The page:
Aron Baynes slaps his teammates up as they walk off the court

Pregame Post-Ups: Baynes Impacting Suns on Many Levels

Monday, November 18 - Celtics at Suns

Pregame – Is Aron Baynes the New Kyle Korver?

PHOENIX – Aron Baynes is the new Kyle Korver.

Yes, that Aron Baynes.

Baynes, who spent two years developing his long-range shot in Boston before being traded to the Suns during the offseason, has been one of the most dangerous 3-point threats in the league this season. He ranks seventh in the NBA in 3-point percentage among players who have attempted at least 40 treys through the first month of the season, at 46.8 percent.

“Now he’s like Korver,” Brad Stevens joked before Monday’s matchup between the Celtics and the Suns, alluding to Korver’s rank of fourth all-time in made 3-pointers. “Now he’s just firing, and doesn’t take any time, and just a different level.”

Baynes has been given the green light by Suns coach Monty Williams to fire away from long range, and his opportunities have grown with the long-term suspension of starting center Deandre Ayton. Baynes has excelled in his new starting role and ranks 22nd in the entire NBA in player efficiency rating.

None of this, from Baynes’ sharp 3-point shot to his overall success in Phoenix, comes as a surprise to Stevens.

Boston’s coach recalled Monday night the first time he ever worked Baynes out, which prompted him to suggest to the center to begin working on extending to beyond the arc.

“First time I worked him out he was 30-of-34 from 2, and that was like the summer we got him,” said Stevens. “I’ll never forget, after that, saying, ‘Let’s try to start in the corners and work your way out.’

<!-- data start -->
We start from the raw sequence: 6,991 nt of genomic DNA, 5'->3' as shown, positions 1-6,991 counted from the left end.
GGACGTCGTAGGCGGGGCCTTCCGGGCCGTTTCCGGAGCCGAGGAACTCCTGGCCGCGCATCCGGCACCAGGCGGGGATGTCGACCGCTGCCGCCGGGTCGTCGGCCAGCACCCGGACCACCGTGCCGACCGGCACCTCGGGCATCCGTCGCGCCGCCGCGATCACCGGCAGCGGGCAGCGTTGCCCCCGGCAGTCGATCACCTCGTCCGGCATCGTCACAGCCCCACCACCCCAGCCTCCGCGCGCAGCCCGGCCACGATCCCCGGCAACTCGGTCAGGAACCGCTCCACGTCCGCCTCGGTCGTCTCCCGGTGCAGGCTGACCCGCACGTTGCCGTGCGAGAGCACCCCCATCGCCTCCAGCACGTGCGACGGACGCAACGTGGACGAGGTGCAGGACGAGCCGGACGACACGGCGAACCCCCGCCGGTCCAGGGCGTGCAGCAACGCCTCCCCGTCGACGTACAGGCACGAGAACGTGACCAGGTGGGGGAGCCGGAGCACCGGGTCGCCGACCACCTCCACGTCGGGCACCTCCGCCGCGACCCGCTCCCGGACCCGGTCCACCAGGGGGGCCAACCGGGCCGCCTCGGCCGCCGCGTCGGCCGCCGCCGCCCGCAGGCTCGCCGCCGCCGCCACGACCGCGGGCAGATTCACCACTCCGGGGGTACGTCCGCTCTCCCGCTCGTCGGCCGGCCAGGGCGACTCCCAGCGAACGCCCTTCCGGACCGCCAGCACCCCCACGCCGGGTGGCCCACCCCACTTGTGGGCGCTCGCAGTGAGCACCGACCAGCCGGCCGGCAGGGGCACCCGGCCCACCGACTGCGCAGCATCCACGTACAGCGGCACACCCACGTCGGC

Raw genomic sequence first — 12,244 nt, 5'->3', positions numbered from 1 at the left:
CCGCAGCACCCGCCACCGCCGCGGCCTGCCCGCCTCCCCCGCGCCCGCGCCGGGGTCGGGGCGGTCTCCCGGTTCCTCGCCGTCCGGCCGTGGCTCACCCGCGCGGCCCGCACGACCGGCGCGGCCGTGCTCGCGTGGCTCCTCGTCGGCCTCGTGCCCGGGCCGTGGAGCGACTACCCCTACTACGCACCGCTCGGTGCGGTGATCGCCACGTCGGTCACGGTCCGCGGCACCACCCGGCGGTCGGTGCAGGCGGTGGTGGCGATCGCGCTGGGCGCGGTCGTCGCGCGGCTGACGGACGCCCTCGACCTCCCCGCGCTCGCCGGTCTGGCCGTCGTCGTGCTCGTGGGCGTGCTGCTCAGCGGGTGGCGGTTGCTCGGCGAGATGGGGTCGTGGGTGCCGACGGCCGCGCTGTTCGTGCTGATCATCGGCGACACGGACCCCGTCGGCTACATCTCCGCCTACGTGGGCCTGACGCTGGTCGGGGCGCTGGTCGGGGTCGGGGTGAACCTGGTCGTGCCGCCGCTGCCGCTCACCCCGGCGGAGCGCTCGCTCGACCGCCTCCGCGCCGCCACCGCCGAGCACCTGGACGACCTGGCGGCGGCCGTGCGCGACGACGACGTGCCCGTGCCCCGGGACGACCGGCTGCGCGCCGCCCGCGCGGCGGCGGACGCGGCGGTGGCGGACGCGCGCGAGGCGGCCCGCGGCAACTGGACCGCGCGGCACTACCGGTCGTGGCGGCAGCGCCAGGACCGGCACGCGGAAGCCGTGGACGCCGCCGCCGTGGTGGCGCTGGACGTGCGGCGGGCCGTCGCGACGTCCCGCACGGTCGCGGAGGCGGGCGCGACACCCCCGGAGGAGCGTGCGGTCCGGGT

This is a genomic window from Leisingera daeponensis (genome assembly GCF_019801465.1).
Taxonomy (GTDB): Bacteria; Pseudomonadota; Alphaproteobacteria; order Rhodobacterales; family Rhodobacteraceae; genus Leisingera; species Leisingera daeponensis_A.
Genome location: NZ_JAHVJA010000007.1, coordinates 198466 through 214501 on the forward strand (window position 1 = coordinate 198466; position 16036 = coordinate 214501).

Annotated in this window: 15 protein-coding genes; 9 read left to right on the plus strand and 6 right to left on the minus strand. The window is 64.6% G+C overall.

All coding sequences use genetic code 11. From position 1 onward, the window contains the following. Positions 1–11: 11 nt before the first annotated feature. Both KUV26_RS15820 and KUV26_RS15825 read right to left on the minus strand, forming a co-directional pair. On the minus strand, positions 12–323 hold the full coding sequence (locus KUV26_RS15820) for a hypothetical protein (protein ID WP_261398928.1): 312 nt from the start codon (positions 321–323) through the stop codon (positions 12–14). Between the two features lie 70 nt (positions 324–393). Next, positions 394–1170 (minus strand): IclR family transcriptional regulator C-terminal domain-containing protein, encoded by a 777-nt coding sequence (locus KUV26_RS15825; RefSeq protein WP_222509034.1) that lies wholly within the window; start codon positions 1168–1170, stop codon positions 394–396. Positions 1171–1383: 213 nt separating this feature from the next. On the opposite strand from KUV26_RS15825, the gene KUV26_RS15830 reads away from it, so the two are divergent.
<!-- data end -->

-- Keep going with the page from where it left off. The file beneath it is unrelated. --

“It was so fun, because he missed like his first 12 that year, or first 14, but then we played Toronto in a game in April I think, and (Jonas) Valanciunas was way back and Baynes hit a couple. And once the lid came off, then he hit a couple in the Playoffs in the first series, and a bunch against Philly with (Joel) Embiid way back.”

Now, two years later, he’s shooting it better than almost every big man in the league. Stevens made sure to point out multiple times that Baynes is getting the shot off much quicker nowadays, which makes him even more difficult to defend.

Shooting isn’t the only area in which Baynes has impacted the Suns during his short time in Phoenix. The Suns, who have not won more than 39 games since the 2013-14 season, have been starving for a veteran like Baynes to lead their young players. Now they have one of the best in the business, if you ask Stevens.

“I thought that he probably was – with the way that he came into work every day, with the energy that he brought, his commitment to getting better himself and his commitment to holding everybody else to that standard – he was a great leader here,” the coach relayed. “And you can see that that has been the case in Phoenix.”

Stevens pointed to the approach with which Baynes attacks each day as a leading factor in his leadership ability.

“He’s just a total energy-raiser,” said Stevens. “He doesn’t have a down day from an energy standpoint. Ever. And I think that that has a contagious effect, and you can see that with the way they play.”

Baynes is an energized big man who is shooting it from beyond the arc at a rate he never has before. He might not be a real-life, 6-foot-10 version of Korver, but he’s going to be a significant challenge for Boston to defend tonight.

- Marc D'Amico

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